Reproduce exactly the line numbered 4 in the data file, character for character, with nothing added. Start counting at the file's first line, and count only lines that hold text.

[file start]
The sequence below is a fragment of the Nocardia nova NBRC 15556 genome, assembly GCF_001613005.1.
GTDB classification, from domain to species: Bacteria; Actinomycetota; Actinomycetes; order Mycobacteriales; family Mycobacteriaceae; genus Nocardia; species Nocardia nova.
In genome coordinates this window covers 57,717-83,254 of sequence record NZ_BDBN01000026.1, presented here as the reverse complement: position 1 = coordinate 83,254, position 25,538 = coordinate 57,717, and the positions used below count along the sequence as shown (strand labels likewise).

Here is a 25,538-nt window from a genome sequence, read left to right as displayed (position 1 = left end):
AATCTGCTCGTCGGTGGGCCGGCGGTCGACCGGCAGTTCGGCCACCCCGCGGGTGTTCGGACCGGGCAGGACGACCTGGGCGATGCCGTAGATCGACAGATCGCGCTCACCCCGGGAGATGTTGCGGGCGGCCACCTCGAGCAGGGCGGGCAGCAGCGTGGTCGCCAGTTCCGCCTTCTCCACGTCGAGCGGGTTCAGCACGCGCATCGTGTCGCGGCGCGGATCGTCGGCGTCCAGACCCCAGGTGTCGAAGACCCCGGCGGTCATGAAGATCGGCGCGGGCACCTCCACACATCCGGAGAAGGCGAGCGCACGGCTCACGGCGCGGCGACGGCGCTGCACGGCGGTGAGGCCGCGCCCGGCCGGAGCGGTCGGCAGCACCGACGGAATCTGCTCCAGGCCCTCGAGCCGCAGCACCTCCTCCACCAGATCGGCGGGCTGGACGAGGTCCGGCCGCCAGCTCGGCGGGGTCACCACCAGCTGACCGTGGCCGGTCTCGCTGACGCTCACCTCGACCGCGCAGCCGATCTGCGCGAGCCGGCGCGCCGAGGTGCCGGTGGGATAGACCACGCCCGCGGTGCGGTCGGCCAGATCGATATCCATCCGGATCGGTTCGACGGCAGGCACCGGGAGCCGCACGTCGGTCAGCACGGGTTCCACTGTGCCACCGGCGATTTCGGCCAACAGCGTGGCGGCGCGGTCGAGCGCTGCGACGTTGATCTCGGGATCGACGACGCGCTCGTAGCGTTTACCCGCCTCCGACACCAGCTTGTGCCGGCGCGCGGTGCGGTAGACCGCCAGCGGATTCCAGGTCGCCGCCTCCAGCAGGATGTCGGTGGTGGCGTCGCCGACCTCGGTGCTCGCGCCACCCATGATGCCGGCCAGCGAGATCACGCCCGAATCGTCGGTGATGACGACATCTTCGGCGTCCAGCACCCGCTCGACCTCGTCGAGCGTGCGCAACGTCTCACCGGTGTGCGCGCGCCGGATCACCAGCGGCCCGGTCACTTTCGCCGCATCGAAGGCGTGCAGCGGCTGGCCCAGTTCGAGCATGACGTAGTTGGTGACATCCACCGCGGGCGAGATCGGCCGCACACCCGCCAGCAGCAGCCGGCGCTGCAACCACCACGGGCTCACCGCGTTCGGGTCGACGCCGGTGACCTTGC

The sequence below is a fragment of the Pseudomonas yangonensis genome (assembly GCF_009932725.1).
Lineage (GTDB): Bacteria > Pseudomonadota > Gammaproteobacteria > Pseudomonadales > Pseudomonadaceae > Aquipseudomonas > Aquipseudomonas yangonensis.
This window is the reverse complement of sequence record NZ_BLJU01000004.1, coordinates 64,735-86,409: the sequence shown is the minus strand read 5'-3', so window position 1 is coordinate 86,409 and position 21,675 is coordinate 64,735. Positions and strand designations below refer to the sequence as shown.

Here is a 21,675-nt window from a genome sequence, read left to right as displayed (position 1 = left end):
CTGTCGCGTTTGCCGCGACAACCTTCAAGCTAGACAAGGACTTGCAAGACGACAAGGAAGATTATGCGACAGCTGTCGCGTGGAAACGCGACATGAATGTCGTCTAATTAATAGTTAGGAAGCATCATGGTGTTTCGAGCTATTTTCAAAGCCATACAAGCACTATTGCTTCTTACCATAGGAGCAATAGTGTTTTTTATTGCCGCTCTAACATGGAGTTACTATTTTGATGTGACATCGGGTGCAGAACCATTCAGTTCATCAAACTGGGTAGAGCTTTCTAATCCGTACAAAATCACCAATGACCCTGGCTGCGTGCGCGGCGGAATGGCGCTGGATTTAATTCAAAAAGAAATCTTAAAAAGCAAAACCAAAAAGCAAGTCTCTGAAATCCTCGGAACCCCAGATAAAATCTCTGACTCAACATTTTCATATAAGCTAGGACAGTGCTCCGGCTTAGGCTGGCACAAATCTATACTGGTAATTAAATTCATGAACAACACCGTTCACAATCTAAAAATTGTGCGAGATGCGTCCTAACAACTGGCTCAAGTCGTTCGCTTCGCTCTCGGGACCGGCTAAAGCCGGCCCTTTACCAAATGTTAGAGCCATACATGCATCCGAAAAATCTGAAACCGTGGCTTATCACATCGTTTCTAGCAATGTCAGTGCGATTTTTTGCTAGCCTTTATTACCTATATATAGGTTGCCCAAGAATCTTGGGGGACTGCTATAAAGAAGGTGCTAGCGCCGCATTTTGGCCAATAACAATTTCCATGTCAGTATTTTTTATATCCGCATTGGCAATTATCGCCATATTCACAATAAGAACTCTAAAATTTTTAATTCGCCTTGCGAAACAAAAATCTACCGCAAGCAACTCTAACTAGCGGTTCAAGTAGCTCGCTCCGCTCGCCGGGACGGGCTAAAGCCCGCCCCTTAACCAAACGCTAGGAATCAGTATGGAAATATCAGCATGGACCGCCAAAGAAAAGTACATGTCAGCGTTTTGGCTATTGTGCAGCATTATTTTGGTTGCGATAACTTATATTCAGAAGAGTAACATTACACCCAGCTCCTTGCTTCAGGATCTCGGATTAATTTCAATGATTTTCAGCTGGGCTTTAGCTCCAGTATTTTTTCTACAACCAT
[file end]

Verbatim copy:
Here is a 25,538-nt window from a genome sequence, read left to right as displayed (position 1 = left end):